Naughten loses Fine Gael whip
Fine Gael backbencher Denis Naughten has lost the party whip after he voted against the Government on the downgrading of hospital services last night.
Government Chief Whip Paul Kehoe confirmed that following a meeting with Mr Naughten today, the Fine Gael Whip had been automatically removed from him "in accordance with the Fine Gael Constitution and rules".
The Roscommon TD sided with a Sinn Féin motion calling on the Government to live up to its election commitments and retain emergency services at a number of hospitals, including that at Roscommon.
The emergency department at Roscommon County Hospital is to close from next Monday.
Constituency and party colleague Frank Feighan, who voted with the Government, denied turning his back on the people of Roscommon and said it was a “very very difficult decision” to make.
Mr Feighan said he received “a lot of abuse” in the last two weeks but refused to be “bullied into making decisions”.
“The night before I got a phone call saying a man would put a bullet in my head, people spat at me yesterday,” he told RTÉ’s Morning Ireland.
While the Government’s large majority meant it defeated the motion comfortably, by 96 votes to 47, the defection of Mr Naughten so early in its term is embarrassing for the Coalition. It may also place increased pressure on other Government backbenchers in future votes on contentious issues.
“My problem was that I had given my word based on a commitment that I had been given by the party. And I couldn’t in all honesty face the people of Roscommon and tell them that I was turning my back on them,” Mr Naughten told reporters.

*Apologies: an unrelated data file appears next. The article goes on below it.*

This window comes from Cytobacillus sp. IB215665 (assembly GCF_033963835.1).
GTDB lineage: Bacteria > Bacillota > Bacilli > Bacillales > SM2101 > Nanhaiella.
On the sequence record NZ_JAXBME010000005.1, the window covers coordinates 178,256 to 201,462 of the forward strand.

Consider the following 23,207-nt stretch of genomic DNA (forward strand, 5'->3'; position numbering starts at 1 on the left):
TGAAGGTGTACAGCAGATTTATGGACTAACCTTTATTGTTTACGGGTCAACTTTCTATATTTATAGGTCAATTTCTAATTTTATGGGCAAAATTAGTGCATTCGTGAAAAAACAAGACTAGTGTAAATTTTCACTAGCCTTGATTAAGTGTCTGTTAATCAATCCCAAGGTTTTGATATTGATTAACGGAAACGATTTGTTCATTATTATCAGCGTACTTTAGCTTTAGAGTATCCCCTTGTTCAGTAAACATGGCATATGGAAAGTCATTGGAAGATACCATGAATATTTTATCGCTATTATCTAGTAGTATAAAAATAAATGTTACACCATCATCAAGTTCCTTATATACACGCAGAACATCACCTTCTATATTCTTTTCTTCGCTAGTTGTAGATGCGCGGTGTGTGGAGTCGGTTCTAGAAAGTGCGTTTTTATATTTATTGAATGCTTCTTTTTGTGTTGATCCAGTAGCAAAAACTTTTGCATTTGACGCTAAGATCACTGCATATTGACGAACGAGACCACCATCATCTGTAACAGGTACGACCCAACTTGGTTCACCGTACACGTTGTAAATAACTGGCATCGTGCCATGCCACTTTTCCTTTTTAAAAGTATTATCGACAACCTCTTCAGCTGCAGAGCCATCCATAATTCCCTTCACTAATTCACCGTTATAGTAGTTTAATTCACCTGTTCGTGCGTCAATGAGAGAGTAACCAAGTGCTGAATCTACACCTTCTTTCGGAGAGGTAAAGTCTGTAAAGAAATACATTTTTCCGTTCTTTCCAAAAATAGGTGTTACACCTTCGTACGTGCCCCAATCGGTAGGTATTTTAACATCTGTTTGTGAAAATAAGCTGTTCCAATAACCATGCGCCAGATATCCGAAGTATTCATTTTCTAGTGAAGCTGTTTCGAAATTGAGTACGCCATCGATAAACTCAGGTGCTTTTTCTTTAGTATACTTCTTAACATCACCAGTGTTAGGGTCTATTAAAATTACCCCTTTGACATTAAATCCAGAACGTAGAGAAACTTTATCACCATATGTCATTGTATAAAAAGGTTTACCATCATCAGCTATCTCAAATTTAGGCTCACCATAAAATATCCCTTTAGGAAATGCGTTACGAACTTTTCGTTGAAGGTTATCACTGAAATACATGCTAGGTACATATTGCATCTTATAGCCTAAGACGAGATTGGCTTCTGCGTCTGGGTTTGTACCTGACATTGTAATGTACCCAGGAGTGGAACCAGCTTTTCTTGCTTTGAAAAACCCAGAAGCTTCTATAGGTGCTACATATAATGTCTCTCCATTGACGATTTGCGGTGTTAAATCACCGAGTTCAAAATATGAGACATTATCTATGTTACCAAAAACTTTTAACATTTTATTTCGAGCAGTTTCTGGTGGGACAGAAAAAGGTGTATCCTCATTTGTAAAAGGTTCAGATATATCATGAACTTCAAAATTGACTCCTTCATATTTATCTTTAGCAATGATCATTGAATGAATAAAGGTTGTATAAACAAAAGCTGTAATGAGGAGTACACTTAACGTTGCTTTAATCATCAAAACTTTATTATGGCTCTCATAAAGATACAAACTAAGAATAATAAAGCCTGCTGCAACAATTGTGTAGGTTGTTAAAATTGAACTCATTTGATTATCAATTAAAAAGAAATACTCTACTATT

“That was the position I was left in, the most difficult decision that I have had to make.”
Recently appointed chairman of the Oireachtas health committee, Mr Naughten would have been expected to supervise the scrutiny of departmental expenditure and the processing of proposals for legislation. He is expected to now step down from that position.
Speaking about Mr Naughten’s decision this morning Mr Feighan said “Dennis was in a very difficult position…he had said that if Roscommon services were downgraded he’d resign and he was hounded for that resignation.”
Mr Feighan said he would not be able to stand by his pre-election promise to safeguard services at the hospital because it would have been detrimental to the country.
“This was a 2-foot wave, there’s 5-metre waves coming down the line…I decided that if I had resigned the fate of this Government would have lasted about a year because there’re a lot of issues coming down the road and I think that we need to hold strong.”
More than 1,000 people protested outside Leinster House yesterday evening.
Earlier Taoiseach Enda Kenny had denied a claim by Fianna Fáil leader Micheál Martin that he had misled people on the issue during the general election campaign, dismissing the criticism as “pathetic”.
Asked last night about the consequences for Mr Naughten, Government Chief Whip Paul Kehoe said he was “dealing with the issue”.